Category Archives: Personal Stuff

Rule of experts

Your money is safe here.

With the Qadhafi regime dissolving in Tripoli and the revolutionary forces ready to take over the country, I keep thinking about a conversation I had in Istanbul six months ago that I think exemplifies the problem of Middle East “experts” these days.

I was just back from the uprising in Cairo and high on revolutionary fervor, but I was planning on staying in Turkey indefinitely and needed a way to make money besides flailing around trying to do freelance journalism about a country I don’t know very well at a time when everyone’s attention was focused elsewhere.

I swallowed my pride and applied for a position as a “researcher” at a company that writes reports on countries in the Global South to help capitalists in the Global North decide where to invest. (There are, for some reason, a number of firms that do this kind of research in Istanbul and I won’t name which I applied to.) With my experience in Egypt, I was going to work on their North Africa desk.

I went in for an interview with the head of their Africa division. I told him my thoughts on Egypt and Tunisia (whatever my thoughts were at that point…) and then the conversation turned to Libya. I believe that this was on February 19, two days after the protests started in Benghazi. Protests were also heating up in Bahrain and Yemen. I told this person interviewing me that I didn’t know much about Libya, but I questioned the Qadhafi regime’s stability and I thought that the revolutions were spread.

“No,” the Africa expert said. “Benghazi flares up like this every once in a while and then it gets quieted down. People’s investments in Libya are safe.”

Six months later, crazy Qadhafi is almost gone, added to the (I hope growing) list of Arab dictators whose time has finally come in 2011. Many people in the business of making predictions, the “experts” on whom so many businesspeople and journalists and politicians rely, are, or at least should be, kicking themselves for their inability to see the fundamental instability of the Arab dictatorship model.

I hope that the same guy is now telling people how safe their money is in Syria.


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Filed under Mistakes, Personal Stuff

The first from Istanbul

After months of (sort of) planning and anticipating, Helen and I have finally arrived and begun settling ourselves in Istanbul. We’ve got a small but pleasant apartment in a hip and rapidly gentrifying neighborhood, not unlike so many of our friends living in New York. The difference is that we have a balcony from which we can watch tankers and ferries glide along the Bosphorus. We’re still getting our bearings in Istanbul, learning how to get around, picking up basic phrases getting familiar with the sights and sounds and smells of Turkey’s largest city.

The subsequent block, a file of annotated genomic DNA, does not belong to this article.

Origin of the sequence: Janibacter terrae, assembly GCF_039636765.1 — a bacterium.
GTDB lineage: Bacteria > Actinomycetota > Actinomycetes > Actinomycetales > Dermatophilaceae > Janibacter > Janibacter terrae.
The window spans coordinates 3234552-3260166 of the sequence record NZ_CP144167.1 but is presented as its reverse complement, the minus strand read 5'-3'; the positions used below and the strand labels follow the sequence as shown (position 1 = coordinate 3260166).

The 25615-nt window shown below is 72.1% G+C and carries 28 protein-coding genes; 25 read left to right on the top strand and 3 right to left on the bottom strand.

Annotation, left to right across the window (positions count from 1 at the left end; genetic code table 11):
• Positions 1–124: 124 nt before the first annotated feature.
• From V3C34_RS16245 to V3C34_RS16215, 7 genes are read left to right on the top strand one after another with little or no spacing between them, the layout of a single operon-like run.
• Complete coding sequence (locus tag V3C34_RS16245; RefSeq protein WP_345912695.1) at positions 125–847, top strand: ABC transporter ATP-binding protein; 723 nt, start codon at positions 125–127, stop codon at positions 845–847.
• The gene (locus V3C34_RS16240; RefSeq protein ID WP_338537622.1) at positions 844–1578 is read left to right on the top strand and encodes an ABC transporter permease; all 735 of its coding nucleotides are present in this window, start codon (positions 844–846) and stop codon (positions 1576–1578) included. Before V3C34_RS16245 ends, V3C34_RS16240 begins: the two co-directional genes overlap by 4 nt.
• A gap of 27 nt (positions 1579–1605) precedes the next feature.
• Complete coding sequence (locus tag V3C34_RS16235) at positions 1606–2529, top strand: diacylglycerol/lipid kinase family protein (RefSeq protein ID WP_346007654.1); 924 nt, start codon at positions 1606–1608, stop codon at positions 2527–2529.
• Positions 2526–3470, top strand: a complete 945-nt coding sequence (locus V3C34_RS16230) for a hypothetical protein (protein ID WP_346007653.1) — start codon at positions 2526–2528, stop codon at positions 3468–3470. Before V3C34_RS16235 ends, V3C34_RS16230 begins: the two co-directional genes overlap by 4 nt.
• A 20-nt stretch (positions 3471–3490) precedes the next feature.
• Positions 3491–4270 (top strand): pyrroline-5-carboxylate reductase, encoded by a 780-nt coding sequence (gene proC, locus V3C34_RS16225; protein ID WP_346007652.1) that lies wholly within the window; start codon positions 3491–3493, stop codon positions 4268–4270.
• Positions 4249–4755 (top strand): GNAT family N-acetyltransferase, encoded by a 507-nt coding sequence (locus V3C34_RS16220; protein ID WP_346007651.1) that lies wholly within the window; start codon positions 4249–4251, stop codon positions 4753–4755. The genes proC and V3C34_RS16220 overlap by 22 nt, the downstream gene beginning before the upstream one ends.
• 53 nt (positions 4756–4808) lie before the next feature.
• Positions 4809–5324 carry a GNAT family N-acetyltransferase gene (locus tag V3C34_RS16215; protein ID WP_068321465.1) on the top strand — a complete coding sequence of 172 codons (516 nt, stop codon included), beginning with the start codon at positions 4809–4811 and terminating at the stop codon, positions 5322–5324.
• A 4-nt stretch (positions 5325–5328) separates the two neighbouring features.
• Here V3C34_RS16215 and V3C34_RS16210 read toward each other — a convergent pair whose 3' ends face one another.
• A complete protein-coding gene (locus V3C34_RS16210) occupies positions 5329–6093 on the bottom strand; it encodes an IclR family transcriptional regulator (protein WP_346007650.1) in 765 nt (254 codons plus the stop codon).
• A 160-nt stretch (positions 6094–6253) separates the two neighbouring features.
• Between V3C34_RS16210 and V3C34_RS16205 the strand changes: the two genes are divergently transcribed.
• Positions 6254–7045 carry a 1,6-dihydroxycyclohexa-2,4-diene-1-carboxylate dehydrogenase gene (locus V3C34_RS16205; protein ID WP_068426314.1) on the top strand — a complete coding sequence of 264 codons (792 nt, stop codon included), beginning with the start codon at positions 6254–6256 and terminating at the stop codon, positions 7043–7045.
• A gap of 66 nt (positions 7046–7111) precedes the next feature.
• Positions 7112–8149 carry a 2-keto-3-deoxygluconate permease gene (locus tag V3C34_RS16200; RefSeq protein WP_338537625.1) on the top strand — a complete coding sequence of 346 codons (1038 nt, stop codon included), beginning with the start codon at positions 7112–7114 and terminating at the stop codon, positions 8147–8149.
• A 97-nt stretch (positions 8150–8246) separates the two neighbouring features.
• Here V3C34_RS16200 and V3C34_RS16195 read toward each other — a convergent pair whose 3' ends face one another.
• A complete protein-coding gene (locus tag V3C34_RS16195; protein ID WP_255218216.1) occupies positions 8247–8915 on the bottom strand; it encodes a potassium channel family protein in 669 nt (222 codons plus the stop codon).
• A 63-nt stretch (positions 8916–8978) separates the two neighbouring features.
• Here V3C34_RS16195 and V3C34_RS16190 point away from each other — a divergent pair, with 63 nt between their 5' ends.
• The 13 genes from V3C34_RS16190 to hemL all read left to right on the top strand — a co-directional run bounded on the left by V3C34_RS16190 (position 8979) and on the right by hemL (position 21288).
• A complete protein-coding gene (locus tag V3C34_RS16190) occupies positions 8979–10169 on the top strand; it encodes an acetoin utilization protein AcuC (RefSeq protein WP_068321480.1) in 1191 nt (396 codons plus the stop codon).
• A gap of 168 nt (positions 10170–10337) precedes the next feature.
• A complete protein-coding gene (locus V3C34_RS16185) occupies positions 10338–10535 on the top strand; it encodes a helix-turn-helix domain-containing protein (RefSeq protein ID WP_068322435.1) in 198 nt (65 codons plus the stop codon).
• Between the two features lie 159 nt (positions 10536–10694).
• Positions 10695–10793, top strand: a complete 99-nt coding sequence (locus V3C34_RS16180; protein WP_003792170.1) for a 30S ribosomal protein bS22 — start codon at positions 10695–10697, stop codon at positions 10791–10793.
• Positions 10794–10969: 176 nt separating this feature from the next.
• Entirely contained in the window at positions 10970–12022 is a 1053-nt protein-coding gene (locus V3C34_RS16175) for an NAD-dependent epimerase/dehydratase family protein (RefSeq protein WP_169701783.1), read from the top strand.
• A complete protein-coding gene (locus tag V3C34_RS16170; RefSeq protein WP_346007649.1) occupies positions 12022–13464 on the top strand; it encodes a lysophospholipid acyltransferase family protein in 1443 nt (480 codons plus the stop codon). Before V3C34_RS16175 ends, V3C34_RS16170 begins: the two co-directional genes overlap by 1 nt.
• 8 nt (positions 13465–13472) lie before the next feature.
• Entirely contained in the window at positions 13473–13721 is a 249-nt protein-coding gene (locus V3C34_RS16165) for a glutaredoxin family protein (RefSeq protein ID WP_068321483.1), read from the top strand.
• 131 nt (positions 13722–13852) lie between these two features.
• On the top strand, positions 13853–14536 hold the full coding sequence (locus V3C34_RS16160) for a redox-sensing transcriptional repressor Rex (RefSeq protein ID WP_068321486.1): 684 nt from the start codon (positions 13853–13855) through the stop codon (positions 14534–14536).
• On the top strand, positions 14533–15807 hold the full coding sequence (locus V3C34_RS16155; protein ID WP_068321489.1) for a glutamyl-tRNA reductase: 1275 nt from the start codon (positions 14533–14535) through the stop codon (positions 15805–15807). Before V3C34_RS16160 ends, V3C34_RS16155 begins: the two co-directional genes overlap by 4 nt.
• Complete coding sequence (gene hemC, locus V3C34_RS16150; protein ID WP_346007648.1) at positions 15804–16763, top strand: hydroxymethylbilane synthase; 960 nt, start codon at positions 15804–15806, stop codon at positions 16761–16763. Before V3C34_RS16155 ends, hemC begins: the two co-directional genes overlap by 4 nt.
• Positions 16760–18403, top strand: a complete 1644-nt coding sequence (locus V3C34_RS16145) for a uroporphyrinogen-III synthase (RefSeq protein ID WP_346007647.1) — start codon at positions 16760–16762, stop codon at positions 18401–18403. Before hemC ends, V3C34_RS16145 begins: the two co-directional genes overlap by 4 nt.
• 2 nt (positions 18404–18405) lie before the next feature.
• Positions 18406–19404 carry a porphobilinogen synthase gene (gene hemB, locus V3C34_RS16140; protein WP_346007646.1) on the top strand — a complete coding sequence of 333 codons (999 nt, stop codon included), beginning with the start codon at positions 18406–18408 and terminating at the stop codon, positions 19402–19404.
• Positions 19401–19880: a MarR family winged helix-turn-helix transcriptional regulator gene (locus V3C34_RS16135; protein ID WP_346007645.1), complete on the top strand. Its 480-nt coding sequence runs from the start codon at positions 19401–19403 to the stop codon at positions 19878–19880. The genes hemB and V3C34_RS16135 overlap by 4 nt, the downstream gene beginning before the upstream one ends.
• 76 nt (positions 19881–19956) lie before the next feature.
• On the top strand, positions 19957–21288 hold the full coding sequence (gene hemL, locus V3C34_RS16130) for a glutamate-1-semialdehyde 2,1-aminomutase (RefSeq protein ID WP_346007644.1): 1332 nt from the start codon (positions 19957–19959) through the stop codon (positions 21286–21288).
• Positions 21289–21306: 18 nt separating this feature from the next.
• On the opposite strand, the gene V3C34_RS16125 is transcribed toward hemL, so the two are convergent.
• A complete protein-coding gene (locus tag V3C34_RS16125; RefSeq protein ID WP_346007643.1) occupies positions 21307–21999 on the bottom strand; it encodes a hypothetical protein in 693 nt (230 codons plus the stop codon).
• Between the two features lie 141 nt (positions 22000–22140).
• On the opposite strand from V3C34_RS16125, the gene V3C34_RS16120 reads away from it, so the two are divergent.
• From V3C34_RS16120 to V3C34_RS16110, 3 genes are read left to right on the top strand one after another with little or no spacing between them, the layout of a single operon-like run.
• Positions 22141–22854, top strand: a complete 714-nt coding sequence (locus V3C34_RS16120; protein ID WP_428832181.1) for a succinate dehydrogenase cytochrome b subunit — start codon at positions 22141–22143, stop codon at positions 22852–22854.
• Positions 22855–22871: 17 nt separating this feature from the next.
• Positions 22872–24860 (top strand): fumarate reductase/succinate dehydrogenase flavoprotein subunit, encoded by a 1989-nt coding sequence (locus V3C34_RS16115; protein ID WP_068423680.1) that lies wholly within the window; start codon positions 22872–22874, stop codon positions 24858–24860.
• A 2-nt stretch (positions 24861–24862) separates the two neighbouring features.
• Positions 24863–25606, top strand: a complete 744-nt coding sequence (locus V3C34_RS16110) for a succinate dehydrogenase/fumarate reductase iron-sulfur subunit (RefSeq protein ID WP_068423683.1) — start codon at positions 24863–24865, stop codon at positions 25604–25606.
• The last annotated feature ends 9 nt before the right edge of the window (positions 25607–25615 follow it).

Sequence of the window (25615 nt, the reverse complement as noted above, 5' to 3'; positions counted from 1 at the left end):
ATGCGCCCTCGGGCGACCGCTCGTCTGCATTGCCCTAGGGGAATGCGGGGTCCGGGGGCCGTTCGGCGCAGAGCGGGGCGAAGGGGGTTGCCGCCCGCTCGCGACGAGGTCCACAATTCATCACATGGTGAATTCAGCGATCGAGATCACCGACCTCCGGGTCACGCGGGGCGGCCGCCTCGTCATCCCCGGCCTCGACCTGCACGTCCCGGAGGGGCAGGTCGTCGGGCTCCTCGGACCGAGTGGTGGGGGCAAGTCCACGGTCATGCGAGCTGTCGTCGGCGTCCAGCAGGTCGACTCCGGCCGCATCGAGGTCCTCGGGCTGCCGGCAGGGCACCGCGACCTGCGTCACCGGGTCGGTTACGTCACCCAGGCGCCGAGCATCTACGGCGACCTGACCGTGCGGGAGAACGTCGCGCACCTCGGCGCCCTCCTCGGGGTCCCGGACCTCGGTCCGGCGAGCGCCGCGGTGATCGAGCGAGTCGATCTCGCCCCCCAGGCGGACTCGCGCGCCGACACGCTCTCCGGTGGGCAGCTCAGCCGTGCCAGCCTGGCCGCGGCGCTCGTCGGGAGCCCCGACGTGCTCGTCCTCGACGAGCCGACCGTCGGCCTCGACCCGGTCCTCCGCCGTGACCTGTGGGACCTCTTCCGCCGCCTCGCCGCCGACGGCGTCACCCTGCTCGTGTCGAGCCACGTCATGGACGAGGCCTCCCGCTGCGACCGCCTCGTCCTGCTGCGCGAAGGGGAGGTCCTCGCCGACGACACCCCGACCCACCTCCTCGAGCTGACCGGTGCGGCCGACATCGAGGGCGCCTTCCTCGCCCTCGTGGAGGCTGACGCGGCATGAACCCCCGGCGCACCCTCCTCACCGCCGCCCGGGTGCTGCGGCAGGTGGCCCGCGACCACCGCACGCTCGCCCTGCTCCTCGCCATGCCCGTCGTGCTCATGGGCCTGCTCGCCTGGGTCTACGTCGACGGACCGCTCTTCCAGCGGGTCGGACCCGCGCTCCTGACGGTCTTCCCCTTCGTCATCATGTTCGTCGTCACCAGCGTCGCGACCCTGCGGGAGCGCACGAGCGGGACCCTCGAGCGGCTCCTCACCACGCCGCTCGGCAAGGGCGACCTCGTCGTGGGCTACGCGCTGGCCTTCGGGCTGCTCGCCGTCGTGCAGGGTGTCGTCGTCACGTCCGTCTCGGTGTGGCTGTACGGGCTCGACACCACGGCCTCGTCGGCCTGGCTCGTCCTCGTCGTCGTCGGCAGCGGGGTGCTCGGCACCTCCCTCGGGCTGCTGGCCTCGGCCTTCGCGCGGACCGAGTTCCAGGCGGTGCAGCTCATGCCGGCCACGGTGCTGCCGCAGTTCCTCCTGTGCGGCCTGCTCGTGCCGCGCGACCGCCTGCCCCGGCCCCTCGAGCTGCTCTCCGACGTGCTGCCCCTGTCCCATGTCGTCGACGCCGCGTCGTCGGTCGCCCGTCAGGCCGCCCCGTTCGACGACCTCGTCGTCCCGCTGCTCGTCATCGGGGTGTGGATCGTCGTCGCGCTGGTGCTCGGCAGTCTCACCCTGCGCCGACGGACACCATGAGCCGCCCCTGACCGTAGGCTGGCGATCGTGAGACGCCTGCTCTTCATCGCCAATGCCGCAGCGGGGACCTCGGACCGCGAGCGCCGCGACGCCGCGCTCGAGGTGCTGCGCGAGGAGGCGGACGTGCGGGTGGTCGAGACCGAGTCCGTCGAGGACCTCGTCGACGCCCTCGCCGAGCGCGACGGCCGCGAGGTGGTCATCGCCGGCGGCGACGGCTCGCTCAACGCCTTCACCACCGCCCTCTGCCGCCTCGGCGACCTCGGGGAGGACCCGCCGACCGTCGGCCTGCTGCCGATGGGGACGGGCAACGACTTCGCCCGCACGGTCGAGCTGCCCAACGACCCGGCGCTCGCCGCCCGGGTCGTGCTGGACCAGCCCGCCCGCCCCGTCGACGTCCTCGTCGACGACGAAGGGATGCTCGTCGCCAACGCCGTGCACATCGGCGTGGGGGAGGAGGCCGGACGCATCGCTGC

This seems like an appropriate time to resume my blogging endeavors and to, yet again, attempt to make the upkeep of this blog a regular habit. I’ll start by trying to explain why I’m here. Over the past few months as people asked me why Helen and I were moving to Istanbul of all places, I would often just reply with “Why not?” But there are actual reasons we decided to come to a totally new place where neither of us speak the language (yet) or have any experience.

I’ll admit off the bat that part of why we chose Istanbul is because the city seems fabulous. The weather and the food appeal to us. There is an endless supply of nice restaurants and pleasant bars and places to sit and look at the water. And there’s nothing wrong with moving to a place because it seems like a nice place to live.

There are, of course, more substantial reasons why we chose Istanbul. For Helen, an artist, the city has a large and growing arts community that is innovative and important. The neighborhood where we are now living is teeming with galleries and we’re about a quarter mile from a world-class modern art museum.

But why did I want to move here? As a journalist, I think that Turkey is an important place to be, in many ways much more important than Egypt, where I was living and working last year. This is actually the real point I wanted to make with this blog post, though I’ve kind of buried the lead now.

As the U.S. declines and other countries rise, the world is becoming ever more multipolar. This isn’t a secret and it’s not some kind of out there theory, it’s just what’s happening. For better or worse (I think for better), the United States can no longer be the sole important country in the world and other capitals will have to pick up the slack. Turkey, because of its size, its economy, its geography, is picking up a lot of this slack. I think it will be interesting to see the reconfiguring international order from this vantage point.